French president in Afghanistan after 10 troops killed
French President Nicolas Sarkozy flew into Kabul on Wednesday to show support for French soldiers in Afghanistan.20 August 2008
KABUL - French President Nicolas Sarkozy flew into Kabul Wednesday and met survivors of an ambush that killed 10 French troops in the deadliest attack on international forces in post-Taliban Afghanistan.
Sarkozy touched down at Kabul airport with his Defence Minister Herve Morin and Foreign Minister Bernard Kouchner and immediately took a helicopter to Camp Warehouse, the base for French troops on the outskirts of the city.
He spent around five minutes in a mortuary holding the coffins of soldiers killed in the fighting about 50 kilometres east of Kabul on Monday and Tuesday, an AFP correspondent said.
Sarkozy also went to the camp hospital and spoke to 10 of the wounded.
And he met some of the other paratroopers involved in what he has described as "an extremely violent ambush."
He was due to hold talks with Michel Stollsteiner, a French general who is head of troops serving in NATO's International Security Assistance Force in Kabul and surrounds.
And he would meet President Hamid Karzai later Wednesday, the Afghan president's office said.
The French president said before he left France late Tuesday that his visit was to show the troops that "France is at their side".
"In its struggle against terrorism, France has just been hard hit," Sarkozy said.
It was the deadliest attack on international forces fighting extremists in Afghanistan since the US-led war which ousted the hardline Taliban regime in 2001.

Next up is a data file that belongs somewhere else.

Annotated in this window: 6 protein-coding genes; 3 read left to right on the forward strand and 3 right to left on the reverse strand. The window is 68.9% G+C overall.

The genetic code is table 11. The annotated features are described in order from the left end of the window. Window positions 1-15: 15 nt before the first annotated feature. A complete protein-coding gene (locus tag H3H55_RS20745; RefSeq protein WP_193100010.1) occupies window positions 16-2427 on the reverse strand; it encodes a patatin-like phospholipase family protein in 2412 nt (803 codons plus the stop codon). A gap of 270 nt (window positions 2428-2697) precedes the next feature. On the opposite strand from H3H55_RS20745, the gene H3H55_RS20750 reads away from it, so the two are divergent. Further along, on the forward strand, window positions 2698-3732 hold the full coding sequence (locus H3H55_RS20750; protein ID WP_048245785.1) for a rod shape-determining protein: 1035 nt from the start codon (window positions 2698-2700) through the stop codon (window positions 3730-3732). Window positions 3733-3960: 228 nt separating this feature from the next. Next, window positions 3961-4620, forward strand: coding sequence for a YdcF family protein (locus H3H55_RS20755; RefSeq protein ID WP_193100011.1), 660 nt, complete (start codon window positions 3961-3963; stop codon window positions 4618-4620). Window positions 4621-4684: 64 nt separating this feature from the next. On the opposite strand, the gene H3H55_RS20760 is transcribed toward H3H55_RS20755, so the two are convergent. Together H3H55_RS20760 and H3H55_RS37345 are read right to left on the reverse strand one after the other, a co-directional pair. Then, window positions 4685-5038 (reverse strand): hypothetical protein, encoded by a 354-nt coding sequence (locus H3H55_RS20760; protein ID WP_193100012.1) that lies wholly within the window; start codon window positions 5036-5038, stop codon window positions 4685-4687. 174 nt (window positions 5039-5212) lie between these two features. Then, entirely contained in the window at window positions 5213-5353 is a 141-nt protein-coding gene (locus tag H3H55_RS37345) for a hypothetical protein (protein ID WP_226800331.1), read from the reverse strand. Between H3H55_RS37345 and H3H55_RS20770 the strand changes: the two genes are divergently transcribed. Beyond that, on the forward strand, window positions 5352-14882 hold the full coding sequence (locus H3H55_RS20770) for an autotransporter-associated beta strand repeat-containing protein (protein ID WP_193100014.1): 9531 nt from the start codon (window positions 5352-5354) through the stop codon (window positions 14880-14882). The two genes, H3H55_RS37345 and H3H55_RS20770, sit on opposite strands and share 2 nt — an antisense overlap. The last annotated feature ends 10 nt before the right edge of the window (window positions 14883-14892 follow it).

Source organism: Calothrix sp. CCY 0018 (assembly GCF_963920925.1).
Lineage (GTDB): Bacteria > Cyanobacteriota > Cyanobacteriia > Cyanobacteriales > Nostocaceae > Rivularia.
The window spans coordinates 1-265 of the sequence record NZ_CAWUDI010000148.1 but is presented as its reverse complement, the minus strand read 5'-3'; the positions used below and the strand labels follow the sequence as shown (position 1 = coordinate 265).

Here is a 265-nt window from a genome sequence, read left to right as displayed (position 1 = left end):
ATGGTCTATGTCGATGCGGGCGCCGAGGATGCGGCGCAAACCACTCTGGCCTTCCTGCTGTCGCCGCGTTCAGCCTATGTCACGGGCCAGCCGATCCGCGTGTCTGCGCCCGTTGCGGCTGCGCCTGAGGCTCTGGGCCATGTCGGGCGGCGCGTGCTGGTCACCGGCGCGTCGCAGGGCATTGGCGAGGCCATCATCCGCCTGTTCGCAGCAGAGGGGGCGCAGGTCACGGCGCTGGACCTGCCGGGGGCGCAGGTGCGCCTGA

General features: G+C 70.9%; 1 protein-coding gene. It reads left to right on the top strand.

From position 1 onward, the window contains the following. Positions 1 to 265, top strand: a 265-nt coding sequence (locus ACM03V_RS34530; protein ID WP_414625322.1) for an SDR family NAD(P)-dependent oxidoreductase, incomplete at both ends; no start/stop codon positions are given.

It was also the deadliest on French soldiers since a 1983 bombing in Beirut in which 58 paratroopers were killed.
But Sarkozy has insisted France would not be deterred from its Afghan mission, for which it has 3,000 soldiers serving in the ISAF - made up of 53,000 troops from nearly 40 nations.
"This is a just cause, it is an honour for France and for its army to defend it," he said earlier.
US forces provided air support in the battle, after which the Taliban said it had destroyed several military vehicles.
Morin estimated casualties on the Taliban side at 30 dead and 30 wounded.
The French losses drew expressions of sympathy from other countries which have suffered heavy losses in Afghanistan, where extremist violence has grown every year with more foreign and Al-Qaeda-linked fighters believed involved.
US President George W. Bush offered his condolences, as did the leaders of Britain and Canada, other key contributors to the ISAF deployment.
The European Union's foreign policy chief, Javier Solana, said the attack was "a disgraceful and barbaric act."
The latest deaths raised the number of international soldiers killed in Afghanistan this year to 176, most of them in attacks.
Nine US soldiers were slain in July when insurgents stormed a base in the northeastern province of Kunar, in another well-planned rebel strike that also involved scores of attacks.
Twenty-three French troops have now been killed in action or in accidents in Afghanistan since French soldiers were first sent there in 2002.
Sarkozy, who paid a brief visit to Afghanistan in December, has pushed for an expansion in France's military role despite polls showing public opinion does not support such a move.
He announced French reinforcements to Afghanistan at a NATO summit in April - drawing fierce criticism at home from left-wing opponents who saw the move as a sign of French alignment with US policy.
[AFP / Expatica]
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